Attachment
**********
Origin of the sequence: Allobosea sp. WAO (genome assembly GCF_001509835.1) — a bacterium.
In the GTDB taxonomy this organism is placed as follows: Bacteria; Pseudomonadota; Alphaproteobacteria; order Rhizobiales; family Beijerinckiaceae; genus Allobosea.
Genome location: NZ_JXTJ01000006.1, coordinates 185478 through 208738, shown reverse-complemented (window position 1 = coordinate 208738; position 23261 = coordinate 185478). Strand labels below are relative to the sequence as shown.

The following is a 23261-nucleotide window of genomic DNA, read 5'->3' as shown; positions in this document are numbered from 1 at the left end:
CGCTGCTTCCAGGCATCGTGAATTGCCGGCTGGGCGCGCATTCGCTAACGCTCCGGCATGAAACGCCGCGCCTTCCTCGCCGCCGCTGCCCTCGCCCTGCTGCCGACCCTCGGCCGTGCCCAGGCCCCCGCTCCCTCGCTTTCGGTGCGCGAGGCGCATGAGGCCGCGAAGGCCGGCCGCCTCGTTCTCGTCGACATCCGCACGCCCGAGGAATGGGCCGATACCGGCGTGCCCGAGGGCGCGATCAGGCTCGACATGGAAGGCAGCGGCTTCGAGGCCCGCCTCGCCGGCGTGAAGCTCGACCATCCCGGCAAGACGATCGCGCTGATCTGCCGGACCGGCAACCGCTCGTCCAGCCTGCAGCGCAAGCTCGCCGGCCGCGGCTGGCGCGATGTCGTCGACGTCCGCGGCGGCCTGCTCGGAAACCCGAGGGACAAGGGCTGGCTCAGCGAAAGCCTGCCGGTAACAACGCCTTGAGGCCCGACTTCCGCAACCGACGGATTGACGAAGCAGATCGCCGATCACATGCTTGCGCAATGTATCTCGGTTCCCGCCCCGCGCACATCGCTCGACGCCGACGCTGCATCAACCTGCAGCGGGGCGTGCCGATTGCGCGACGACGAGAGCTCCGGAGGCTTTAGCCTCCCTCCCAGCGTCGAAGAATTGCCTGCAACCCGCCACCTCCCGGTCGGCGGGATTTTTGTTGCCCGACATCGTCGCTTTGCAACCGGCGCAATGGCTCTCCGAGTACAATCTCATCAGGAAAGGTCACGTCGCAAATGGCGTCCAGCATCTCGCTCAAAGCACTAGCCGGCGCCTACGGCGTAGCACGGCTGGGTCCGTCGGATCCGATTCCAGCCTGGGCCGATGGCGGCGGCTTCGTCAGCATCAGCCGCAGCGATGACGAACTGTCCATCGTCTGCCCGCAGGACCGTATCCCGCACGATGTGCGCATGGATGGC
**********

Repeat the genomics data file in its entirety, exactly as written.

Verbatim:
Origin of the sequence: Allobosea sp. WAO (genome assembly GCF_001509835.1) — a bacterium.
In the GTDB taxonomy this organism is placed as follows: Bacteria; Pseudomonadota; Alphaproteobacteria; order Rhizobiales; family Beijerinckiaceae; genus Allobosea.
Genome location: NZ_JXTJ01000006.1, coordinates 185478 through 208738, shown reverse-complemented (window position 1 = coordinate 208738; position 23261 = coordinate 185478). Strand labels below are relative to the sequence as shown.

The following is a 23261-nucleotide window of genomic DNA, read 5'->3' as shown; positions in this document are numbered from 1 at the left end:
CGCTGCTTCCAGGCATCGTGAATTGCCGGCTGGGCGCGCATTCGCTAACGCTCCGGCATGAAACGCCGCGCCTTCCTCGCCGCCGCTGCCCTCGCCCTGCTGCCGACCCTCGGCCGTGCCCAGGCCCCCGCTCCCTCGCTTTCGGTGCGCGAGGCGCATGAGGCCGCGAAGGCCGGCCGCCTCGTTCTCGTCGACATCCGCACGCCCGAGGAATGGGCCGATACCGGCGTGCCCGAGGGCGCGATCAGGCTCGACATGGAAGGCAGCGGCTTCGAGGCCCGCCTCGCCGGCGTGAAGCTCGACCATCCCGGCAAGACGATCGCGCTGATCTGCCGGACCGGCAACCGCTCGTCCAGCCTGCAGCGCAAGCTCGCCGGCCGCGGCTGGCGCGATGTCGTCGACGTCCGCGGCGGCCTGCTCGGAAACCCGAGGGACAAGGGCTGGCTCAGCGAAAGCCTGCCGGTAACAACGCCTTGAGGCCCGACTTCCGCAACCGACGGATTGACGAAGCAGATCGCCGATCACATGCTTGCGCAATGTATCTCGGTTCCCGCCCCGCGCACATCGCTCGACGCCGACGCTGCATCAACCTGCAGCGGGGCGTGCCGATTGCGCGACGACGAGAGCTCCGGAGGCTTTAGCCTCCCTCCCAGCGTCGAAGAATTGCCTGCAACCCGCCACCTCCCGGTCGGCGGGATTTTTGTTGCCCGACATCGTCGCTTTGCAACCGGCGCAATGGCTCTCCGAGTACAATCTCATCAGGAAAGGTCACGTCGCAAATGGCGTCCAGCATCTCGCTCAAAGCACTAGCCGGCGCCTACGGCGTAGCACGGCTGGGTCCGTCGGATCCGATTCCAGCCTGGGCCGATGGCGGCGGCTTCGTCAGCATCAGCCGCAGCGATGACGAACTGTCCATCGTCTGCCCGCAGGACCGTATCCCGCACGATGTGCGCATGGATGGC